Documents: Chinese migrating to Guam in boats transferred to them in Saipan days before arrival


One of the boats that transported Chinese nationals to Guam in July was sold to one of the migrants by a Saipan couple with close ties to both Gov. Ralph Torres and the Department of Public Safety, according to a July 8, 2022 notarized Vessel Bill of Sale.

Kandit sent pictures of the boat, the Chinese nationals caught disembarking at the Hagatna Boat Basin, the bill of sale, initial registration, and copies of the identification cards of the previous owners to Guam Customs and Quarantine Agency director Ignacio “Ike” Peredo. Mr. Peredo confirmed that, indeed, the boat sold in Saipan to Chinese national Fu Li – according to the records – is the same boat that brought the migrants to Guam in late July.

According to the documents filed with the Commonwealth government, Li bought the boat – a 20-foot Bayliner – from Rose Ann and Steven S. Dela Cruz.

Ms. Dela Cruz reportedly is a longtime employee of the Department of Public Safety. Mr. Dela Cruz reportedly is a close associate of Gov. Ralph Torres and his family; his son was one of the governor’s personal security details, according to sources.

Whether the Dela Cruzes knew the boat would be used to transport Chinese nationals to Guam is unknown. Neither of them answered calls to the numbers listed on their boat registration form.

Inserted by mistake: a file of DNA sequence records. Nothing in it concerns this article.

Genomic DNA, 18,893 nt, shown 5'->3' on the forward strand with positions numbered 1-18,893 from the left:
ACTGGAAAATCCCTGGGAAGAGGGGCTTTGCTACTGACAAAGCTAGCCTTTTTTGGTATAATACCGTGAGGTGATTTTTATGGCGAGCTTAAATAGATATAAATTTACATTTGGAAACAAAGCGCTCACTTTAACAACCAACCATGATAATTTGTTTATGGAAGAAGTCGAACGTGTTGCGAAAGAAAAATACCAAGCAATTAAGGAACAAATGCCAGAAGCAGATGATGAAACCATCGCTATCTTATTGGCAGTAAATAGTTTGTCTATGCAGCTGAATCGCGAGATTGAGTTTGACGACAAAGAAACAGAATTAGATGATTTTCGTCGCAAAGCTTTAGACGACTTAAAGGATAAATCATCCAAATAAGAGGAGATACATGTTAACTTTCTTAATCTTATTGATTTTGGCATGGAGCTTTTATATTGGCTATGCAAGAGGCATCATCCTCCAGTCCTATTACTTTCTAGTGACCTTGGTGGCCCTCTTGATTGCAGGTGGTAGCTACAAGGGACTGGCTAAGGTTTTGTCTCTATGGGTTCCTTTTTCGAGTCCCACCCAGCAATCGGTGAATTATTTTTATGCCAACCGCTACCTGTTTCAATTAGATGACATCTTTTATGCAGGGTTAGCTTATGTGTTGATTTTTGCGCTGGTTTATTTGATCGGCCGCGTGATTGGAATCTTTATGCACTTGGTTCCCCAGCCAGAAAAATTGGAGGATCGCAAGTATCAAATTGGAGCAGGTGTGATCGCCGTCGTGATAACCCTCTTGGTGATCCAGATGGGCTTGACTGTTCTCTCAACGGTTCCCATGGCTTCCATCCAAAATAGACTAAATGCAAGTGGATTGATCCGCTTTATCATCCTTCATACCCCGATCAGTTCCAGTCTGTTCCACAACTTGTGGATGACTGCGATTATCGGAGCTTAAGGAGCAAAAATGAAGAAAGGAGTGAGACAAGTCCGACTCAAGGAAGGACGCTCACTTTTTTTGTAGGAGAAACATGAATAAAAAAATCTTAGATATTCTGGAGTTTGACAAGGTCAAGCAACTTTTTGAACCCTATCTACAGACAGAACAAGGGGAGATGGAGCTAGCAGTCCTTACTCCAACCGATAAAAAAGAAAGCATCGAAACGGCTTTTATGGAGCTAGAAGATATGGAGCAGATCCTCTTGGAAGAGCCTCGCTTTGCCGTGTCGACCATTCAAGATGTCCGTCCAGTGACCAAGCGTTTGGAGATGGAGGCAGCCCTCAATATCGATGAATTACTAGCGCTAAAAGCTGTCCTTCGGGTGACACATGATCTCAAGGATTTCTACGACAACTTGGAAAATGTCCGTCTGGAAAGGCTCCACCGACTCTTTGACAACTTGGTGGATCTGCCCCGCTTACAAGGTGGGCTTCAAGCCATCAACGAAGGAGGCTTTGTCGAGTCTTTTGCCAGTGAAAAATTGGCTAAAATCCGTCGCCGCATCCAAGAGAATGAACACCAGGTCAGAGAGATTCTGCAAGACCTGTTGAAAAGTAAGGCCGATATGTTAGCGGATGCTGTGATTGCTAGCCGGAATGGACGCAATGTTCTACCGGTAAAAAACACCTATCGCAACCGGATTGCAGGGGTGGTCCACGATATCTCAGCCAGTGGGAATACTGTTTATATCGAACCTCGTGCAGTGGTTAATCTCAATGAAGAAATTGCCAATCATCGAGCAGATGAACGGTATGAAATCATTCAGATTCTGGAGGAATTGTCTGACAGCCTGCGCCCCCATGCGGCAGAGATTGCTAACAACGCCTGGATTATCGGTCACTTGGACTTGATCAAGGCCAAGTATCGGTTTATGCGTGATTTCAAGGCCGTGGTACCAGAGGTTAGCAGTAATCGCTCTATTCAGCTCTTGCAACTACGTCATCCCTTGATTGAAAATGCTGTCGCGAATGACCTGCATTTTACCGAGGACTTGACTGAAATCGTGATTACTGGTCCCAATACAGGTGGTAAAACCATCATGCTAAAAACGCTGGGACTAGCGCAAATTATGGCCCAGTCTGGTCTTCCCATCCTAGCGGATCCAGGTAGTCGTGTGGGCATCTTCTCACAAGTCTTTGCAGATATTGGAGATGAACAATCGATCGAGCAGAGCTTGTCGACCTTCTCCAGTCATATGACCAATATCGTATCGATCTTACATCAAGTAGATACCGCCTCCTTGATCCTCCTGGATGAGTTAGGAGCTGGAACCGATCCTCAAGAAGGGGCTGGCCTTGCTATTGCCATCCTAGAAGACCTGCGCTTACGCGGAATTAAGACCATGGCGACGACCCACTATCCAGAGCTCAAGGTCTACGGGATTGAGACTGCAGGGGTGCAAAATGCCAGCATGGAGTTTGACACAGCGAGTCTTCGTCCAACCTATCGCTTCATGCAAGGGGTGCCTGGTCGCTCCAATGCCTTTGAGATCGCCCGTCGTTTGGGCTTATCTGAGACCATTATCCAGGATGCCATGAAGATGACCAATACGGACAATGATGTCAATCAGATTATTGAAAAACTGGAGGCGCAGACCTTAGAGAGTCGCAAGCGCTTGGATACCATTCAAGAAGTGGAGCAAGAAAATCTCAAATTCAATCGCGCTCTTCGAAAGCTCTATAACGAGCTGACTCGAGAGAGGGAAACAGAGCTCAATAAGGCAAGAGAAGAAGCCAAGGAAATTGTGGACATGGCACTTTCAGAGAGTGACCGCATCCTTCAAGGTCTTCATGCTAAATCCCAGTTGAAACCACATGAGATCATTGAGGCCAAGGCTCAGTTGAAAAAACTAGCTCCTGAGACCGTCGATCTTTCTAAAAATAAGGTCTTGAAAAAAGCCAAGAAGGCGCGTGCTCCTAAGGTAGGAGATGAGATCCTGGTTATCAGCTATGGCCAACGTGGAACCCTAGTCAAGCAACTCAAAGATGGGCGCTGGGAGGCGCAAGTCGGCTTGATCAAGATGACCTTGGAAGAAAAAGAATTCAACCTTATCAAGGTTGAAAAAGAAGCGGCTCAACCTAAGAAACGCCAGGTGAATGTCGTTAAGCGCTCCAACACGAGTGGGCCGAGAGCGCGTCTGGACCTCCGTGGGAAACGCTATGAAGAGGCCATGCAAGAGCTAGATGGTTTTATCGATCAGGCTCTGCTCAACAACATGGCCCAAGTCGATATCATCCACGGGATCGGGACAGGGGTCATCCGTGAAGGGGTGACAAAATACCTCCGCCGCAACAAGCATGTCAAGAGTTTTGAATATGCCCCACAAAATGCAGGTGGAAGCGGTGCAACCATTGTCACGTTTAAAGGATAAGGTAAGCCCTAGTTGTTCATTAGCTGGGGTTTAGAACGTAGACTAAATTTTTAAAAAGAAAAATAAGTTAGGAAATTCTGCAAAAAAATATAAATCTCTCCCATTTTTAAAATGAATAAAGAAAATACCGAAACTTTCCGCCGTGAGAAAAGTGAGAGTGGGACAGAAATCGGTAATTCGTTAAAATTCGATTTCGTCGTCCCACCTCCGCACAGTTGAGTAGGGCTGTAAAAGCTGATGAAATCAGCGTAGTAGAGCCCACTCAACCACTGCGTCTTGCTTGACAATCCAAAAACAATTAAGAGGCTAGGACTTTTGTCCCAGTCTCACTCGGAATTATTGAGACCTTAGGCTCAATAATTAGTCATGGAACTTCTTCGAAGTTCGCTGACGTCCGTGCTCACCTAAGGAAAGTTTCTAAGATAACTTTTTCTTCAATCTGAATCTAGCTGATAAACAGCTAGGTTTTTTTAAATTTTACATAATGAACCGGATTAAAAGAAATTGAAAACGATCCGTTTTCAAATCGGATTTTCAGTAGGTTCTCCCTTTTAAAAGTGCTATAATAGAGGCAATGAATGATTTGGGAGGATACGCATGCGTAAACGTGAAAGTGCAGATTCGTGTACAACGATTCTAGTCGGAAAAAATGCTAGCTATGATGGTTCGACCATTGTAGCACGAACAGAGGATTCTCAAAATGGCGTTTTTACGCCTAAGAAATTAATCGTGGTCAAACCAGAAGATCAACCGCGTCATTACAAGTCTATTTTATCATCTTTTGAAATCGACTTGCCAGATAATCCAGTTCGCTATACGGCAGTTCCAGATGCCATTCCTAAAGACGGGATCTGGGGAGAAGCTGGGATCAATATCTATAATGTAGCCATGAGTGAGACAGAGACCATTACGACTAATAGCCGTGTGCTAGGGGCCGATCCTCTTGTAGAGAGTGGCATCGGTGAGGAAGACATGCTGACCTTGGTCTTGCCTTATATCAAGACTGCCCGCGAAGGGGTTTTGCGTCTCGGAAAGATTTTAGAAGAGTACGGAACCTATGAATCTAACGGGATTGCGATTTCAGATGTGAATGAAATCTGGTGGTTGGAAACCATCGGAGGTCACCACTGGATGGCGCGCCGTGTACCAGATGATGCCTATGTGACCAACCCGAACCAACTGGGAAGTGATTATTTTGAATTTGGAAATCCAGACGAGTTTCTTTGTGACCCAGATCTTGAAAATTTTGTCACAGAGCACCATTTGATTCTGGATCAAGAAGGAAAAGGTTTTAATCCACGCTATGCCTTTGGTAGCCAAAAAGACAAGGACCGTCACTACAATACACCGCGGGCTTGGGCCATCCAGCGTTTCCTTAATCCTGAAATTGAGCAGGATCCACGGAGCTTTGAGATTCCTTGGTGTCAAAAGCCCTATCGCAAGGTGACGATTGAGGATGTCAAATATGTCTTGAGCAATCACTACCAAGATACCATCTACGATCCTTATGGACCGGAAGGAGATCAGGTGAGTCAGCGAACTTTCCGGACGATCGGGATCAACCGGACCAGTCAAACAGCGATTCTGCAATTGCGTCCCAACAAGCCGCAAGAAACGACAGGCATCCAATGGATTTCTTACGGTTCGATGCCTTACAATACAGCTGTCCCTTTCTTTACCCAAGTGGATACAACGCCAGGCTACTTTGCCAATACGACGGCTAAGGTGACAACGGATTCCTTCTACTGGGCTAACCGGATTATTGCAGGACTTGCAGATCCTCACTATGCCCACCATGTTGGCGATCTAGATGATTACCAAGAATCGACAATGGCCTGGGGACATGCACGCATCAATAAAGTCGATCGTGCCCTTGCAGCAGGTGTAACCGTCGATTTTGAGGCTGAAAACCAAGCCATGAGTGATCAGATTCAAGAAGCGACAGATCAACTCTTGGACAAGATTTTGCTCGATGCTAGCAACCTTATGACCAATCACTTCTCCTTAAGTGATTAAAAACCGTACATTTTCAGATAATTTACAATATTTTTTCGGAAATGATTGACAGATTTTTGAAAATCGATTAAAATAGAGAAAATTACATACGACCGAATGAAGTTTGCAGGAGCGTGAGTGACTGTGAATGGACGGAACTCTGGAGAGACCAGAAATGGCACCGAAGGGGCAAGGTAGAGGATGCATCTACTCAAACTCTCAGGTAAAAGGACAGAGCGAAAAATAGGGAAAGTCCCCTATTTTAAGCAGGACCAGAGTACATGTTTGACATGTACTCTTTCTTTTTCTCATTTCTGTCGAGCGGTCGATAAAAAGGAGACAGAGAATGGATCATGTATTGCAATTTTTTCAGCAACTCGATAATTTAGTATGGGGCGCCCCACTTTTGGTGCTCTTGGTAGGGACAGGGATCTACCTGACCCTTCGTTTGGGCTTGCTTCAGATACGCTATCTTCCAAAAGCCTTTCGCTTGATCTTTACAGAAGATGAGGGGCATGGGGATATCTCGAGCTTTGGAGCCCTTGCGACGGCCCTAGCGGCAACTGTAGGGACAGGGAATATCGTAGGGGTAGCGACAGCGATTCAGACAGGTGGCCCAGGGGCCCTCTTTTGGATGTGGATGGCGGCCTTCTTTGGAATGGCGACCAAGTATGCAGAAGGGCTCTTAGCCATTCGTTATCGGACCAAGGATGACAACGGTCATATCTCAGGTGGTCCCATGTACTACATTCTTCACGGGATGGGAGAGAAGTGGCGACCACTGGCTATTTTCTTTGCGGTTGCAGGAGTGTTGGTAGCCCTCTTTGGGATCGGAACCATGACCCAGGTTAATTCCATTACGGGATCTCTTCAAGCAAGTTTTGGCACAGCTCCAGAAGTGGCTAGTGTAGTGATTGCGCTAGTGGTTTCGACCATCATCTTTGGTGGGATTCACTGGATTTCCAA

Second boat transferred two days before arrival in Hagatna

The incident of boat ownership transfer in Saipan to Chinese nationals is not isolated, though. Not four days after the Dela Cruz’s Bayliner entered the island through the Hagatna Boat Basin, another boat carrying migrants docked at the same location. On July 31, 2022, a 26-foot Wahoo registered to Xiaojuan Sun carrying 10 Chinese nationals docked in Hagatna. According to a Vessel Certificate of Number issued by the CNMI DPS Bureau of Motor Vehicles, the boat was registered to Mr. Sun only two days prior– a Friday.

“Upon receiving the information about this arrival from our Guam Fire Department partners, Guam Customs instructed officers to respond to the location,” Mr. Peredo, the customs director, wrote in his confirmation of Kandit’s findings. “Our officers performed customs inspections of the boat, baggage, and other articles found on the boat to ensure the enter ability of both people, baggage and merchandise. No contraband or prohibited articles were discovered during Guam Customs processing and examination. Agents from the Homeland Security Investigation also performed their confirmation processing of the nine individuals to ensure they were in HSI’s database for Chinese nationals paroled into the CNMI.

“However, the boat was seized with Guam Customs’ intent for the vessel to be forfeited because the owner or operator of the boat failed to comply with Guam Customs laws found in Title 5 Guam Code Annotated Chapter 73 Article 1 subsections § 73108. Clearance Requirements; § 73110. Manifest; § 73111. Manifest Delivered to Customs Officer; § 73115. Place of Unloading; § 73116. Unloading Prohibition; § 73117. Unloading Penalties; § 73126. Examination of Baggage; §73133. Fines and Penalties (a)(1)(3)(b).”

According to the certificate, the boat ownership was transferred to Mr. Sun that day. Kandit was unable to obtain the document indicating who transferred the ownership of the boat to Mr. Sun.


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